Windows Switchers Untroubled
Yet based on many hours sitting through recent Mac user group meetings here in San Francisco, I suggest that most Mac users arent clamoring for Leopards release. They look forward to it and some of its capabilities, but Tiger is working fine for them. Much of the focus at the recent Macworld was on the iPhone, which Apple says is still on track for June. The stall for Leopard will let Apples PR and marketing departments focus totally on that rollout. So perhaps theres the hint of silver lining for the delay.At the same time, switchers from Windows wont be troubled at all by Leopards slight delay. A few extra months is a much different story than Windows Vista, which was delayed for years. Heres one switcher who responded to my column about the Apple "halo effect" and the enterprise. Hes a vice president of engineering at a Silicon Valley company and said hes been a "dedicated" Windows user for more than a dozen years. "Until a year ago, if you mentioned Macintosh, I would have told you to get a real computer to do real work. Now times have changed. The switch to the Intel platform has opened Apple up to the marketplace and to skeptics like myself." This guy said he switched in November to a MacBook Pro and uses SWsofts Parallels virtualization software to run Windows XP. Click here to read about the latest version of Parallels. "Now I find that I have none of the issues that use to plague my system and daily operations. ... Speed-wise, I could not be happier. Software-wise, I am pleasantly surprised at how many of the tasks can be completed with OS X-native applications and/or X11 based Linux apps. I do believe if OS X 10.5 Leopard is as good as its beta demonstrated for me, Vista has lost the OS war," he concluded. He sounds expectant for Leopard, not unhappy that its not here already. (Please note that there is no such thing as the "OS war." If there were such a thing then Microsoft "won" it years ago and even Steve Jobs said so. Still, as this engineering VP suggests, there should be a place in the market and in the enterprise for quality hardware and software that runs something else besides Windows.) What all users want from an update to any OS or app is a solid release. Of course, they understand that there are problems that crop up with any launch, but they want it to work right. If another four or five months of work will make Leopard better, then thats what should be done. What do you think? Are you bugged with Apples delay of Leopard? Let us know here. Check out eWEEK.coms for the latest news in desktop and notebook computing.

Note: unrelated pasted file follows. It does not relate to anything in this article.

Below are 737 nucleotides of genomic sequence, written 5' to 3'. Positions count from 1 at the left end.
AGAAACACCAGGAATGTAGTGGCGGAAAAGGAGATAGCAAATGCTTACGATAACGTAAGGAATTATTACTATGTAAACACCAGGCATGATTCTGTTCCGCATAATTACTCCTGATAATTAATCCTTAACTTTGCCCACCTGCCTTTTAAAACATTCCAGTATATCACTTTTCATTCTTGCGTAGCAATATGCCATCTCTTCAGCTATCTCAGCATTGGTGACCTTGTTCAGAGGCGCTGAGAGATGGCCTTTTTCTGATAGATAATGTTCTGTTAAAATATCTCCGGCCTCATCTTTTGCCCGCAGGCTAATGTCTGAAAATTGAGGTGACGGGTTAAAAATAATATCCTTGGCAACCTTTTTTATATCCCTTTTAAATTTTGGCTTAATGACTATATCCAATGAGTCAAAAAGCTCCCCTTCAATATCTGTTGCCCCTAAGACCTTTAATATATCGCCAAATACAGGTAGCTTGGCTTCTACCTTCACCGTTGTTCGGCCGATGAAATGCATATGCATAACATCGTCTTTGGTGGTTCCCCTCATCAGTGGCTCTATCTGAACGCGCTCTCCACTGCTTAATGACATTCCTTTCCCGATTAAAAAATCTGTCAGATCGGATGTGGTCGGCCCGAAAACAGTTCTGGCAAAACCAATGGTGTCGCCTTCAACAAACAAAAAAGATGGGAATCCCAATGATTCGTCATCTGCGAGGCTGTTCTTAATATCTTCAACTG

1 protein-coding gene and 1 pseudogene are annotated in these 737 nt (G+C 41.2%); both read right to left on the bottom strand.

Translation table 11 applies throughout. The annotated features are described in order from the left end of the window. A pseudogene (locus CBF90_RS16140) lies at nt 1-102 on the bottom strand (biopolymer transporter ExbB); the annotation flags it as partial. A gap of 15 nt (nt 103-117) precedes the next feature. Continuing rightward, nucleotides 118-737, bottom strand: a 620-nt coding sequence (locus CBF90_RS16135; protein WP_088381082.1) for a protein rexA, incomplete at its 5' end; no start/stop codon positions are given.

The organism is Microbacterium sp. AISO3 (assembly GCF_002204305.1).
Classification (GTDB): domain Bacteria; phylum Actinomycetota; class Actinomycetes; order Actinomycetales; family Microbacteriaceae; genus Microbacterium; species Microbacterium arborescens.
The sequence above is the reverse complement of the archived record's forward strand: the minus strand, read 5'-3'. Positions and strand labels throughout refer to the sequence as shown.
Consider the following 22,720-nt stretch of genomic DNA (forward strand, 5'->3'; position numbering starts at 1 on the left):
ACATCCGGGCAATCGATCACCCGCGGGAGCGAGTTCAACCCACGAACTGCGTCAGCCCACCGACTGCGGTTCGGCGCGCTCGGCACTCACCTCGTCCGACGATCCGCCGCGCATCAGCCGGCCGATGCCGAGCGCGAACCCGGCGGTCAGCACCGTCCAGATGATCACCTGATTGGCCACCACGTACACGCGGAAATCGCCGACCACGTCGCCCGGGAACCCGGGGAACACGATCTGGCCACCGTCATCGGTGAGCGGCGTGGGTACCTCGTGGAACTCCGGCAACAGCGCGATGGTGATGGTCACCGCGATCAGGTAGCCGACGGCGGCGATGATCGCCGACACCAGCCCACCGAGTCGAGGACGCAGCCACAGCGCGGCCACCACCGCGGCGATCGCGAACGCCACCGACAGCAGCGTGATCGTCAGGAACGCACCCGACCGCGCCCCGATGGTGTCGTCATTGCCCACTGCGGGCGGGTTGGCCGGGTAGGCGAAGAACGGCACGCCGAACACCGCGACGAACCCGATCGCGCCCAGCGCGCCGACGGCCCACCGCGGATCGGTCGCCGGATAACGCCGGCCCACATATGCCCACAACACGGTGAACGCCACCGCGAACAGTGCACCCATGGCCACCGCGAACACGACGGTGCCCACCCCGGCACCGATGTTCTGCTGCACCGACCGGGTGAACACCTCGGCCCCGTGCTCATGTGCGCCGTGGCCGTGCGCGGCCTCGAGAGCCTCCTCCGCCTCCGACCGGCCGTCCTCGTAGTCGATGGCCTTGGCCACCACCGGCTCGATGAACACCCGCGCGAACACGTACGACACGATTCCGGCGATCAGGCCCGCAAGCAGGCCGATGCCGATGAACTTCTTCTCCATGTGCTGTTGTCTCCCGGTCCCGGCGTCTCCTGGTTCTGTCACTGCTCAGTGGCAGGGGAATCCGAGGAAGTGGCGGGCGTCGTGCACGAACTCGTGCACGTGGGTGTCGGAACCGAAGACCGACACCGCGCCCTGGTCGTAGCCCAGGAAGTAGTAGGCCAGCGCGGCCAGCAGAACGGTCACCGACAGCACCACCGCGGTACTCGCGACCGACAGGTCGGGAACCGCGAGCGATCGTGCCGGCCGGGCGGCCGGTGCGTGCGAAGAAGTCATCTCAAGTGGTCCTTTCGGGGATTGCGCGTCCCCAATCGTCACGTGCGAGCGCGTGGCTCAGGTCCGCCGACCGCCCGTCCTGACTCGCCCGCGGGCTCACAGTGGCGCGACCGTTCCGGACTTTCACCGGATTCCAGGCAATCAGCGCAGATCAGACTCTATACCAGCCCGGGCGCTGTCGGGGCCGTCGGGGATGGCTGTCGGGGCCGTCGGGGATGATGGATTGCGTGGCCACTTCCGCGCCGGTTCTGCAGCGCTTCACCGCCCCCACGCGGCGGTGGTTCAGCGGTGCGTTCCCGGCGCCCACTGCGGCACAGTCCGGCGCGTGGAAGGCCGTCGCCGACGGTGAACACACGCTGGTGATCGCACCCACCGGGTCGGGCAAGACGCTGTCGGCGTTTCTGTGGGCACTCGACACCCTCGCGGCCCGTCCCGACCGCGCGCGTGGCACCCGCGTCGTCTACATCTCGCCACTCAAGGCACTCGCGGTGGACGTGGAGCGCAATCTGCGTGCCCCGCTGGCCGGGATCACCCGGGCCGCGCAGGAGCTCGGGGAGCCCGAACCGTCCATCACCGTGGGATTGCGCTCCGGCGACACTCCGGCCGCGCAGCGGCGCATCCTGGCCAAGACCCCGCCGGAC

Is the Mac making a stealth entry into the enterprise? Some sites say its so. Click here to read more.